Drupalgeddon vulnerability, also known as SA-CORE-2014-005 affected millions of websites back in 2014 and we believe it started a new era for the Drupal community. It became apparent that if you don’t want to put your website or business to a huge risk it’s not enough to check for its status once a month, or even once a day – you should be continuously and tirelessly be scanning all available sources of information for potential security vulnerabilities in your code, being prepared to take immediate action.
Otherwise, it’s a matter of several hours until your website will be so badly and irreversibly compromised that the only way to recover will be to restore it from the backup, rebuild it from scratch, and even swap your server infrastructure completely, as the attackers could gain access to the file system or the database, this way owning all of it.
Lessons learned – since 2014 the community and business owners became more responsible and aware of the potential security issues imposed by the usage of the Open Source framework. The Drupal Security team is working all days long to scan the core and contribs for possible problems to inform us as soon as they’re resolved.
Even more – we’ve built Drop Guard to address this particular issue (and many related ones), at the same time helping to automate a huge part of the routine work of monitoring and applying security updates.
The Drupalgeddon thing was almost forgotten by now, but surprisingly, on April 5, it emerged from the ashes, following the article on the journey of the so-called "Panama Papers" published by Forbes.
Terabytes of data were leaked from the Panamanian company Mossack Fonseca, exposing information on the offshore assets of the world’s political, business leaders and other influential figures.
The impact of the leak is difficult to evaluate, but what’s really fascinating is how journalists and technicians gained access to such a massive amount of private data.
We don’t know all the details yet, and will probably never know, but some things are clear. There was an email server hack at some point. It was also discovered that Mossack Fonseca website is running on an outdated version of WordPress – three months old exactly. We doubt it can be the main cause of the leak as there were no highly critical vulnerabilities in WordPress recently, and this CMS is known for being able to auto-update itself.
What is really intriguing, is that the Mossack Fonseca customer portal, hosted on the separate domain, used the version 7.23 of Drupal, which is exactly the very latest version of Drupal affected by Drupalgeddon (the patch came with 7.24).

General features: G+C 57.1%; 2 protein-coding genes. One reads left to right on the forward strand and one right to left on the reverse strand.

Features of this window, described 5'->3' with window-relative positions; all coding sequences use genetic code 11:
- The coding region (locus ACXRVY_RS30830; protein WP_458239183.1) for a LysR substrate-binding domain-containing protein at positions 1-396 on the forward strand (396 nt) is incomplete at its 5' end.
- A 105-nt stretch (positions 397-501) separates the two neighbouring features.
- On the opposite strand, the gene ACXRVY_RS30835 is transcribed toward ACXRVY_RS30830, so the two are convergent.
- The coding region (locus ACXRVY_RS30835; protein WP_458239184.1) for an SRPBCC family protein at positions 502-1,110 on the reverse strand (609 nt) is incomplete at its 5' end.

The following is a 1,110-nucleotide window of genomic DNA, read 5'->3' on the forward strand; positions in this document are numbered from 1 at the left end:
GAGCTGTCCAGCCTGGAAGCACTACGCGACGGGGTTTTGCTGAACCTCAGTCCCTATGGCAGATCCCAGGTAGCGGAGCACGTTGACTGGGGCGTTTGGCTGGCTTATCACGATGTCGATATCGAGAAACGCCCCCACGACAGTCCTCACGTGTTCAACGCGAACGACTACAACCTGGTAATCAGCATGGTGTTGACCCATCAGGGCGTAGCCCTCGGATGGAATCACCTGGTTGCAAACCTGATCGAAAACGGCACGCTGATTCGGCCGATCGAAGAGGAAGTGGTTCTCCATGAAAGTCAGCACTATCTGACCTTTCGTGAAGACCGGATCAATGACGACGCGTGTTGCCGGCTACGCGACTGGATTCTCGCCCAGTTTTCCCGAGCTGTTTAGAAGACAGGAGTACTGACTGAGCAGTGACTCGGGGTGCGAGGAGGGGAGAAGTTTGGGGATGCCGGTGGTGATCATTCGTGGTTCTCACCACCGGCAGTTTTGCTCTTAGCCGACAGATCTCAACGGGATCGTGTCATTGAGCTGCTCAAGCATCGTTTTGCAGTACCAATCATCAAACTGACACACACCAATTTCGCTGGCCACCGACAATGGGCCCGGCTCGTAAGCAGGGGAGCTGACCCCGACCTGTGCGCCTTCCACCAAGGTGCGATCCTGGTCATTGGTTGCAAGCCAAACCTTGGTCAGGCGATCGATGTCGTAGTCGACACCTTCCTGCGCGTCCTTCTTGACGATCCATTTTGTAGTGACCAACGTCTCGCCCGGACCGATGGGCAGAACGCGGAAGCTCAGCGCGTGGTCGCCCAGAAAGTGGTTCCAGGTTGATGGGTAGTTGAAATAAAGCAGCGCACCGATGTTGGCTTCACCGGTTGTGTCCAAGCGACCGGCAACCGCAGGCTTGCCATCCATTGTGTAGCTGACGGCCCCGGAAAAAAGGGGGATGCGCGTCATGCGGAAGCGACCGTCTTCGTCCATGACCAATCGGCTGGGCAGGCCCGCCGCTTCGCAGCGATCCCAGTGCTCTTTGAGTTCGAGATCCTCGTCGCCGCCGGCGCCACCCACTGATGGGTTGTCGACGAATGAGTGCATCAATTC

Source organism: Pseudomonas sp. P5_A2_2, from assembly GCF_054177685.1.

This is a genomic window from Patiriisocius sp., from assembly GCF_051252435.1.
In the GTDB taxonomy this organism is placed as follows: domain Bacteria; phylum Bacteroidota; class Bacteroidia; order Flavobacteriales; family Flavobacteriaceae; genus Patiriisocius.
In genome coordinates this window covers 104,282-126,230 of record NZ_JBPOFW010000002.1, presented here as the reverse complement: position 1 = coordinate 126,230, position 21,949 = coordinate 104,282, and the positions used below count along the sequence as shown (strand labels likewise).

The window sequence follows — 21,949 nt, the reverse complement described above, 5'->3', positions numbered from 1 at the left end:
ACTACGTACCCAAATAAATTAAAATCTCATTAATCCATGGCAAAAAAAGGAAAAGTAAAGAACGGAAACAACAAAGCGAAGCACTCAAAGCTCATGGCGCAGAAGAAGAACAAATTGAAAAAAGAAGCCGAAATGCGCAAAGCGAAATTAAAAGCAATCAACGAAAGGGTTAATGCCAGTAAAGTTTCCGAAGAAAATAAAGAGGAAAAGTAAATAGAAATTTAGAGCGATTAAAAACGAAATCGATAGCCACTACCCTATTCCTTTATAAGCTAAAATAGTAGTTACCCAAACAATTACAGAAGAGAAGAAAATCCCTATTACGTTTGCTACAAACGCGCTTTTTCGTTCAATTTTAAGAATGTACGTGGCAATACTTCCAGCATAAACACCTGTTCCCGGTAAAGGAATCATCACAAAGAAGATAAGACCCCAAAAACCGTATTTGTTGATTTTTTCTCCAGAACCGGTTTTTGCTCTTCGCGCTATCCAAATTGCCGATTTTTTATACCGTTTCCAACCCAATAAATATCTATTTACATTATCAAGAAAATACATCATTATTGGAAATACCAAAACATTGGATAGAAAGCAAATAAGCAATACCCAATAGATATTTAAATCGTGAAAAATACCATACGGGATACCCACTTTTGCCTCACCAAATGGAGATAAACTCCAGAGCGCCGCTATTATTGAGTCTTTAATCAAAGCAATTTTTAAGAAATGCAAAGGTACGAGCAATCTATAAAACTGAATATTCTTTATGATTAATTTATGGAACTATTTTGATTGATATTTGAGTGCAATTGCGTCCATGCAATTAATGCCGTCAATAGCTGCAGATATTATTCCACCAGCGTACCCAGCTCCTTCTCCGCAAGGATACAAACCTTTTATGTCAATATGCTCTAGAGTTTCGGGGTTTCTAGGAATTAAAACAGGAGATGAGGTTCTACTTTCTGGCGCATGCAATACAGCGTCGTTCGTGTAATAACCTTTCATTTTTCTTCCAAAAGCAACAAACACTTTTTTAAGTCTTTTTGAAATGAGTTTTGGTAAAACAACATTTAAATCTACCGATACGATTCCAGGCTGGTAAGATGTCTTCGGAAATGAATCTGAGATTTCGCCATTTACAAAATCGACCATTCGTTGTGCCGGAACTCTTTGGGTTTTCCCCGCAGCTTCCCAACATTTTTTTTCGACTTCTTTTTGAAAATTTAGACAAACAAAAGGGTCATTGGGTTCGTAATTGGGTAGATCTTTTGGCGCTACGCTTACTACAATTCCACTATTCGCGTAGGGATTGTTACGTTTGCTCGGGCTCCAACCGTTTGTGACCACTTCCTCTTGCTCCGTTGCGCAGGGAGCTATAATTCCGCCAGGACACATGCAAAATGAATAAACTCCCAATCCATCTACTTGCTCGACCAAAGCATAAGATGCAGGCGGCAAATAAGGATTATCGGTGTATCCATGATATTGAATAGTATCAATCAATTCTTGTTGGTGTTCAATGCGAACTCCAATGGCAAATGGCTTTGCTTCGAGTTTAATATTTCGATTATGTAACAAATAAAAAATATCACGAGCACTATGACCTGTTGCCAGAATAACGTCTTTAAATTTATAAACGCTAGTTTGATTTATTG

At the time of writing the CHANGELOG.txt is perfectly accessible at https://portal.mossfon.com/CHANGELOG.txt . In case it’s deleted or the server is not available, see the screenshot below.
Just imagine – they’ve helped to hide billions of dollars, they operate 40 offices around the world and still struggled to spend another half an hour on updating their client portal. What an ironic situation for the company which principal purpose and business are to protect the information of its clients!
The vulnerability was there for two and half years, and it was just a matter of time until someone smart enough finds the way of exploiting it, for better or for worse.
It is not confirmed if the SA-CORE-2014-005 was exactly the cause of the leak, but it’s easy to imagine hundreds of thousands of abandoned websites still running somewhere in the wild using the outdated software. And who knows what kind of information do they hide.
If you want to learn more about the vulnerable infrastructure and the codebase of their Customer Portal, check this article .
Is it Open Source or Drupal to blame? Definitely not. When we make a choice to invest in the Open Source solutions, alongside with all the goodness – community, licensing terms, adoption rates, costs, and innovations – also comes great responsibility. There is no one to accuse in case something is going wrong; there is no "Microsoft" or "Apple" in the Open Source world.
Free software comes at an enormous cost sometimes, and we hope that the Mossack Fonseca and "Panama Papers" case proves once again that without investing in continuous monitoring, updating, patching, penetration testing, performing numerous security reviews and ensuring your application is always in the healthy state, it makes no sense to consider Open Source solutions for your business in the first place.
But those who take this path should always remember – it’s only up to us to make the Drupal and Open Source ecosystem as secure and reliable as we want it to be.
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